The dromedary, one-humped animal, typical of the desert


As much by its morphology as by its physiology, the dromedary is cut to live in the desert. Domesticated for thousands of years, the mammal displays a resistance exceptional heat, thus allowing man to stay in these regions inhospitable.

The dromedary, cousin of the camel

The dromedary (Camelius dromedarius) is a mammal of the family camelids and of the camelus genus. Like the camel, it sports a long neck and a short tail punctuated with a brush of hair (see the differences between the camel and the dromedary). With a only bump on the back, it differs from its cousin who has two. The dromedary wears a dress varying in color from sand to brown, including fawn. The animal is perched on tall, slender legs with broad feet bearing two toes, unlike other herbivores which have hooves. The camelid is a ambleur, that is to say he moves by moving both legs forward on the same side at the same time. It measures 2.20 to 3.40m long and weighs between 400 kg and a ton.

Draft dromedary and racing dromedary

We distinguish two types of dromedaries:

  • The dromedary of trait helps nomadic and sedentary populations in various agricultural work: transporting loads, plowing fields, drawing water from wells, turning grain mills … Its fleece is used to make blankets, woolens, ropes while its flesh low in fat and its milk are consumed;
  • The dromedary of race rode like a horse. Weighing no more than 600 kg, it is very fast. The animal can run at 50 km / h at average speed and up to 70 km / h at peak. Dromedary racing is a very popular in countries like Saudi Arabia, Australia and India.

His body is adapted to desert life

The knees and chest of the dromedary are equipped with pads allowing him to hut (crouch) without suffering from the scorching ground. His wide foot and elastic acts like a tire when walking in the desert. To protect itself from winds, sand and dust, the dromedary closes its nostrils while a double row of eyelashes protects his eyes. Her thick lips can grab the branches thorny and the thick skin on his back helps fight the heat. In summer, its coat falls, thus favoring the cooling of his body.

The dromedary resists dehydration and undernutrition

The dromedary is the only mammal capable of drinking hundred liters of water in ten minutes. Any other animal would die from such ingurgitation by bursting its globules red. In the dry season, the animal can thus go three weeks without drinking and up to six weeks in the cool season. In periods of extreme heat, the dromedary develops mechanisms allowing it to save water: it urinates little, does not sweat and adapts its temperature body at room temperature. On the other hand, its bump contains fat (which can turn into water) helping him resist when he has nothing to eat or drink.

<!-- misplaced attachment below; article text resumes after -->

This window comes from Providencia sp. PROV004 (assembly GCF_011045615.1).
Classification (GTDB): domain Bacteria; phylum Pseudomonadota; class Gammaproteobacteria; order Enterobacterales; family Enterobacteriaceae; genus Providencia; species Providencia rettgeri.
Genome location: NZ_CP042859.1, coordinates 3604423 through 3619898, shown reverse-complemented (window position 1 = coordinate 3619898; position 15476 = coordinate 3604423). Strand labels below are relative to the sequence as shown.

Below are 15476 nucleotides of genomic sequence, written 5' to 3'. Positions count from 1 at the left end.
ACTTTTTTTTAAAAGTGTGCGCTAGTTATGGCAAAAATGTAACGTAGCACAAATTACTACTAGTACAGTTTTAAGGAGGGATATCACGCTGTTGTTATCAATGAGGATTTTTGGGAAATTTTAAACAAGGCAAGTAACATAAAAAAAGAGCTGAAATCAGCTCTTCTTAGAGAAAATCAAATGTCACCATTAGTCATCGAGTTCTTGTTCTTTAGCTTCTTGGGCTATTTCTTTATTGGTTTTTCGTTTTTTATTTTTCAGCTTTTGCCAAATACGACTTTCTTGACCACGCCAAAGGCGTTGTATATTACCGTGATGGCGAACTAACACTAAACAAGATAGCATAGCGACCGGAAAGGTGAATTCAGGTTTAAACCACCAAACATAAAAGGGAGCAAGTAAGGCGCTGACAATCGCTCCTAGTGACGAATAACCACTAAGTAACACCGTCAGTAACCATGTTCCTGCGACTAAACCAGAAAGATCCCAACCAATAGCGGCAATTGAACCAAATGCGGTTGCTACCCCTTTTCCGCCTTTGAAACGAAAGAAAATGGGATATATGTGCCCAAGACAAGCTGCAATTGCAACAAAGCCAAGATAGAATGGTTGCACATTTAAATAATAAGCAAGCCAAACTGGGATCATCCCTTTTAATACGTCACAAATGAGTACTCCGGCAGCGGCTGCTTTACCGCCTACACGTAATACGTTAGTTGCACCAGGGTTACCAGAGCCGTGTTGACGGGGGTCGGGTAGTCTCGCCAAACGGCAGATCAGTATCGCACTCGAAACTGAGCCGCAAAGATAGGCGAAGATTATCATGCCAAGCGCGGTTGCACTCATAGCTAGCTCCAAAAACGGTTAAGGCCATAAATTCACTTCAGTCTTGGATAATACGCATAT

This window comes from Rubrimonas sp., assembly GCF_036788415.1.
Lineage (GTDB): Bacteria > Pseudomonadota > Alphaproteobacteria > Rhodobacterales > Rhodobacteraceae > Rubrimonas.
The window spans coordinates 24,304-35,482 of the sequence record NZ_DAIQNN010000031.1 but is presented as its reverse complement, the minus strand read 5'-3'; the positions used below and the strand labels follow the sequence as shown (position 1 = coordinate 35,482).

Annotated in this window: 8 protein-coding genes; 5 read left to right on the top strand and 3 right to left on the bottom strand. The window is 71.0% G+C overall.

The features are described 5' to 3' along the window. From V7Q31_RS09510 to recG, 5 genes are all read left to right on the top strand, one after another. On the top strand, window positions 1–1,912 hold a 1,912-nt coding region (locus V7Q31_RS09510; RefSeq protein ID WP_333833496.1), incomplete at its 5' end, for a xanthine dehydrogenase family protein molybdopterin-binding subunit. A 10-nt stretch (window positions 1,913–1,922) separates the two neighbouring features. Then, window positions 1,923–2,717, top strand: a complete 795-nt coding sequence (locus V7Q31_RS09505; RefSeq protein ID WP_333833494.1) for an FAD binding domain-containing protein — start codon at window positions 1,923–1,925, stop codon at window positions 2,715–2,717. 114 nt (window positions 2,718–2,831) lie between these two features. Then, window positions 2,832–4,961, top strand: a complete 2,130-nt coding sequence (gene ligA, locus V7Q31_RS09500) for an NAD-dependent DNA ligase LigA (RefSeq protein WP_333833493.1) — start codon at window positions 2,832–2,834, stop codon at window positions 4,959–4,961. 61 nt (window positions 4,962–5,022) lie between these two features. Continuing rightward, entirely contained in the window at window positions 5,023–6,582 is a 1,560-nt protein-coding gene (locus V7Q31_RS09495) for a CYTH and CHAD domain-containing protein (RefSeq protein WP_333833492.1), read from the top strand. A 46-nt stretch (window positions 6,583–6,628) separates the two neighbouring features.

The dromedary only lives in arid areas

The distribution area of ​​the dromedary is in North Africa (mainly in Somalia, Sudan and Ethiopia), the Middle East and the Near East, more specifically in the Arabian Peninsula in southwest Asia. Numerous attempts tointroduction have been carried out over the centuries (in South Africa, South America, United States, Caribbean, Europe) but only Australia that the animal has successfully reproduced. The animal lives in hot deserts and arid environments because thehumidity excessive is unfavorable to its survival.

The dromedary, herbivorous animal

Food being scarce in the desert, the dromedary eats what it finds: brush, dry grass, leaves ofthorny, bark, seeds. Shrubs and herbs make up up to 70% of its diet and its preference is for halophyte plants (rich in salt and therefore in water). Thanks to its long neck, the dromedary can reach the layers superior plant formations. By selecting only a few leaves from each plant, it promotes push back vegetation and thus preserves its ecological environment.

The dromedary: gregarious outside the rut period

The dromedary is a group of ten to twenty individuals composed of several females, juveniles and led by a male dominant. Although very attentive to his harem, he reveals himself sociable and gregarious. However, during the breeding season (in winter), its behavior becomes aggressive. The rivals then seek to impress each other by trying to bite each other, to give headshots, until they fight. After mating, the gestation lasts between 12 and 14 months. The female stands aside to give birth to a single cub weighing between 25 and 50 kg which will be able to walk a few hours later. The mother and her camel can thus join the herd the next day. The baby will be breastfed for 1 year but will not take his independence only at the age of 2 years.

The dromedary no longer lives in the wild

Domesticated and protected by man, the dromedary no longer has predator natural. Around 20 million people on the whole planet, its numbers are not in danger. The species is classified as Least Concern on the International Union for Conservation of Nature (IUCN) Red List. The dromedary has an average life expectancy of 25 years.

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